How have social media user, commerce, and monetization features changed in Q3?

Every quarter, we compile the most important product, commerce, and monetization developments for the major social platforms and explain what they mean for marketers.

Here are the highlights from our Q3 2021 report.

Facebook fights back with a new privacy-focused approach to advertising: In July, Facebook announced it was developing a series of “privacy-enhancing technologies” that aim to limit the amount of personal information it collects from users without compromising ad personalization or measurement.

The announcement comes as Facebook is grappling with the impact of Apple’s iOS 14.5 privacy update, which limits the social network’s ability to track and target users across its apps. Some advertisers have reported that Apple’s new privacy rules are making it difficult to tie Facebook data to actions that consumers take after viewing ads on the platform. That could have long-term effects on ad revenues.

Data on the number of users that have opted in to app tracking on iOS varies, but a recent report from app analytics provider Flurry places it at around 23% of iOS users worldwide.

Instagram focuses on discovery to better compete with TikTok: Many of Instagram’s major moves in Q3—from revamping its search tab and testing a vertical Explore feed to launching ads in Shops—are geared toward better surfacing content and products for users.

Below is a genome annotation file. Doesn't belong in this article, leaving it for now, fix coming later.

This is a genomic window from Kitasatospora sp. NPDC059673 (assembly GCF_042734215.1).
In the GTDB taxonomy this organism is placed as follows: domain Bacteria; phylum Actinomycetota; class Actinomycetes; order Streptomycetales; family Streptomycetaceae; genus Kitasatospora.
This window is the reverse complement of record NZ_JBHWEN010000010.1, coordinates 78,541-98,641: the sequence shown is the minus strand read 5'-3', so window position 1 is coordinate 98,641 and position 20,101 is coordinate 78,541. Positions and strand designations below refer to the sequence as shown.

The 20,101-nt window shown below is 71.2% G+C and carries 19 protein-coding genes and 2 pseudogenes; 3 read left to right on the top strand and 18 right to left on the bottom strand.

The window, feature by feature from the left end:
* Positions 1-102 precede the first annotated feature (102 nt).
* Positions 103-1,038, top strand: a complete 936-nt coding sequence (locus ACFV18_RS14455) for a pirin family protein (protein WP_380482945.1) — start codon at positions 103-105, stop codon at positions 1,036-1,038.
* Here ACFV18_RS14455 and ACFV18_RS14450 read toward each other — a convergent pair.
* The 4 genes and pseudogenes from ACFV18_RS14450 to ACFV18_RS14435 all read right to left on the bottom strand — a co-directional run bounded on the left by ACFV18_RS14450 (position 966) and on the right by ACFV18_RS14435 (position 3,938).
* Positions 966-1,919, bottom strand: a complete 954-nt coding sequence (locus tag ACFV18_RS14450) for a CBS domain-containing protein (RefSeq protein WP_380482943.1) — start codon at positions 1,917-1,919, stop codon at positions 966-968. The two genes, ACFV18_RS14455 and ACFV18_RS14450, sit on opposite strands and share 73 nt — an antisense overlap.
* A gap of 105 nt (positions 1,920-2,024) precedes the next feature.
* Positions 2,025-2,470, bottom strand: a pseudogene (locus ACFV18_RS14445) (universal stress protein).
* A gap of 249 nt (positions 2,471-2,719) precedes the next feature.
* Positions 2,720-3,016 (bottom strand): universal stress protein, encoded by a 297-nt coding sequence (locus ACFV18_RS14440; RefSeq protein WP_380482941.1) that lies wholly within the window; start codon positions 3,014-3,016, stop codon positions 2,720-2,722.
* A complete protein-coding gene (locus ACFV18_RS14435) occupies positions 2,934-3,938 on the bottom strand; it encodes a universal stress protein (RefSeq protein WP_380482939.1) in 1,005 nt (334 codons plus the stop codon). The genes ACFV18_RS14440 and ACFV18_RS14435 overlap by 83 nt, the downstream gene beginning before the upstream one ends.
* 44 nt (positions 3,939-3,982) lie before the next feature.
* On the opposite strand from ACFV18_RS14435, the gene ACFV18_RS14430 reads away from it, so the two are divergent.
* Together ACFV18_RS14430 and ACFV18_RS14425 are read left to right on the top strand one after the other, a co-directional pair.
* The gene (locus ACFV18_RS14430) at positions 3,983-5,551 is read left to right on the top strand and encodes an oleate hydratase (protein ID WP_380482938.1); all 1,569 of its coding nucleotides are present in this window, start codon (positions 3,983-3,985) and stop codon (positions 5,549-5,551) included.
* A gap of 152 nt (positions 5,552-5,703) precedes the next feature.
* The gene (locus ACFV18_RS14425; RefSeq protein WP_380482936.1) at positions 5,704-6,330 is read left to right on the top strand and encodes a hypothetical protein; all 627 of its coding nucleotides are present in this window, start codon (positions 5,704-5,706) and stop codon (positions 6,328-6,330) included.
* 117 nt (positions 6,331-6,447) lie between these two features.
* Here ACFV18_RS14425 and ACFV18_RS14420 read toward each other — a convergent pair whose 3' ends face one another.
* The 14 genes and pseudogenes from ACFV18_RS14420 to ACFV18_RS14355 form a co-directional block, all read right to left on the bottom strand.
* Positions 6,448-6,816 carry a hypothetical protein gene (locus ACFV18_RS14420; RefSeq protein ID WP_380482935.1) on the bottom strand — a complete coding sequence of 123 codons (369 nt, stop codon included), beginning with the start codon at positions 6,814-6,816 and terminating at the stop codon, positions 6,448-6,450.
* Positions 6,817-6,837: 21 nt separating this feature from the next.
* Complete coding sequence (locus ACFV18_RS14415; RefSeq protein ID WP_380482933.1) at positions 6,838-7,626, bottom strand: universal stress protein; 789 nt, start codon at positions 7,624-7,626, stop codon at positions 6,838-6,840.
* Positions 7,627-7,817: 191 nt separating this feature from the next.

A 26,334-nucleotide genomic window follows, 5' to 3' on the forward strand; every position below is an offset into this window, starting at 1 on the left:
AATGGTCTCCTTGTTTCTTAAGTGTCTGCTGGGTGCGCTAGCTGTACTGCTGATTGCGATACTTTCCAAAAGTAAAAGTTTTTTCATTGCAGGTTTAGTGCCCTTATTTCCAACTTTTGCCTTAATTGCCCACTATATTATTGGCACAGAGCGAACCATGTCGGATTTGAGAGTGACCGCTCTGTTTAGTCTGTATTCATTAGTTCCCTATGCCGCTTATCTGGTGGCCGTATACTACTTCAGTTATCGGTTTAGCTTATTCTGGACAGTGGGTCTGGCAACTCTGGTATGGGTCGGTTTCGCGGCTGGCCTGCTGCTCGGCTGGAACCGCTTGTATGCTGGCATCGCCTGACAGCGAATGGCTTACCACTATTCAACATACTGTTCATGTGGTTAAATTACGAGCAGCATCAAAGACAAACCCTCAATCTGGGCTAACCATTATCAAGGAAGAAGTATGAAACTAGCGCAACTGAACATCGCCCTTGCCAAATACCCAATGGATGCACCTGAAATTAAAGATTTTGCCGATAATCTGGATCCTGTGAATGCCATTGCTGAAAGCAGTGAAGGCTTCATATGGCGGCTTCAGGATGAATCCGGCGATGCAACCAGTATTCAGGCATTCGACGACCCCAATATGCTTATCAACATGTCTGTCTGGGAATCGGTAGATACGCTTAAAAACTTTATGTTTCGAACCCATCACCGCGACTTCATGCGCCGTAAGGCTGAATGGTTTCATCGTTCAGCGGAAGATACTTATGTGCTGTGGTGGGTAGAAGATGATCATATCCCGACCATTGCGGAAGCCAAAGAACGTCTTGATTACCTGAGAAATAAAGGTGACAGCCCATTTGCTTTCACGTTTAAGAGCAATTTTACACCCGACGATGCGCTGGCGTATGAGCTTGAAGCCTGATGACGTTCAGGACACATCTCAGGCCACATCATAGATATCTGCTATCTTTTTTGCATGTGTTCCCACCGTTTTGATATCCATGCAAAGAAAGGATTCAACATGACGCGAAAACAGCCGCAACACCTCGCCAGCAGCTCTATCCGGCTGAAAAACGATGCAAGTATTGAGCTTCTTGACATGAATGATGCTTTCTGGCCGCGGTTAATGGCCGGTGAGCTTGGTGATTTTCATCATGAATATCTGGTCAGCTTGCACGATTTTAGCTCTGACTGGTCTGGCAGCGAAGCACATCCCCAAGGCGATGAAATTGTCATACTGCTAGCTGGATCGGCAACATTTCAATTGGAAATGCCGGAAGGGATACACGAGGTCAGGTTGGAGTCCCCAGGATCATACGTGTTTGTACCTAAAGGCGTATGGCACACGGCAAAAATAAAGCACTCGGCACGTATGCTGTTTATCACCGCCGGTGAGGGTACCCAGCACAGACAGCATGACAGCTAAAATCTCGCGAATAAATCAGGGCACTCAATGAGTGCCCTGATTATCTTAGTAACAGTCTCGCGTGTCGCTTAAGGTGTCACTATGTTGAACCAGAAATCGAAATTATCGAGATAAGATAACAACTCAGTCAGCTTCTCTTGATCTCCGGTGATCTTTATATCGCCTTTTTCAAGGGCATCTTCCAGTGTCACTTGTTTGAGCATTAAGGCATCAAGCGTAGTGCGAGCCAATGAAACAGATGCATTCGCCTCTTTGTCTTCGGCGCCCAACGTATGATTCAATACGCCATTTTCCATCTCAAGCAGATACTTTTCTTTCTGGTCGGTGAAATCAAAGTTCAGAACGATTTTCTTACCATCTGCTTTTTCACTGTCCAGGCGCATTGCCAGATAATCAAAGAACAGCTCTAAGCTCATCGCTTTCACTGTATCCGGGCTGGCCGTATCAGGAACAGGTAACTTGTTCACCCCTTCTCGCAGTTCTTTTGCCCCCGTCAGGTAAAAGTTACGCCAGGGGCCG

One of TikTok’s biggest advantages over Instagram is in discovery, and Instagram knows that its search and discovery tools need to evolve to keep up with TikTok.

Snapchat cements its augmented reality (AR) ecommerce ambitions: Snap is already a popular platform for beauty and fashion brands using AR, but recent moves suggest that Snap is getting serious about expanding its AR ecommerce capabilities.

That includes hiring former Facebook executive Konstantinos Papamiltiadis as its new vice president of platform partnerships, as well as updating its Scan tool and acquiring AR startup Vertebrae.

TikTok takes on everyone else: From in-app shopping and longer video lengths to new creator monetization tools and native ad formats, TikTok has made big moves in Q3 that encroach on competitors’ markets and businesses.

And it’s not just Facebook and Instagram that are feeling the heat: An August report from App Annie shows that time spent with TikTok on Android devices in the US was higher than time spent on YouTube during every month from August 2020 to June 2021.

Twitter makes moves toward more private sharing: Twitter has been experimenting with ways to let users share with smaller groups, segment tweets or followers, and give users more control over how much of their activity is public.

That’s a pretty big shift for a platform based primarily on public sharing, but it could help boost engagement if it makes users more comfortable posting.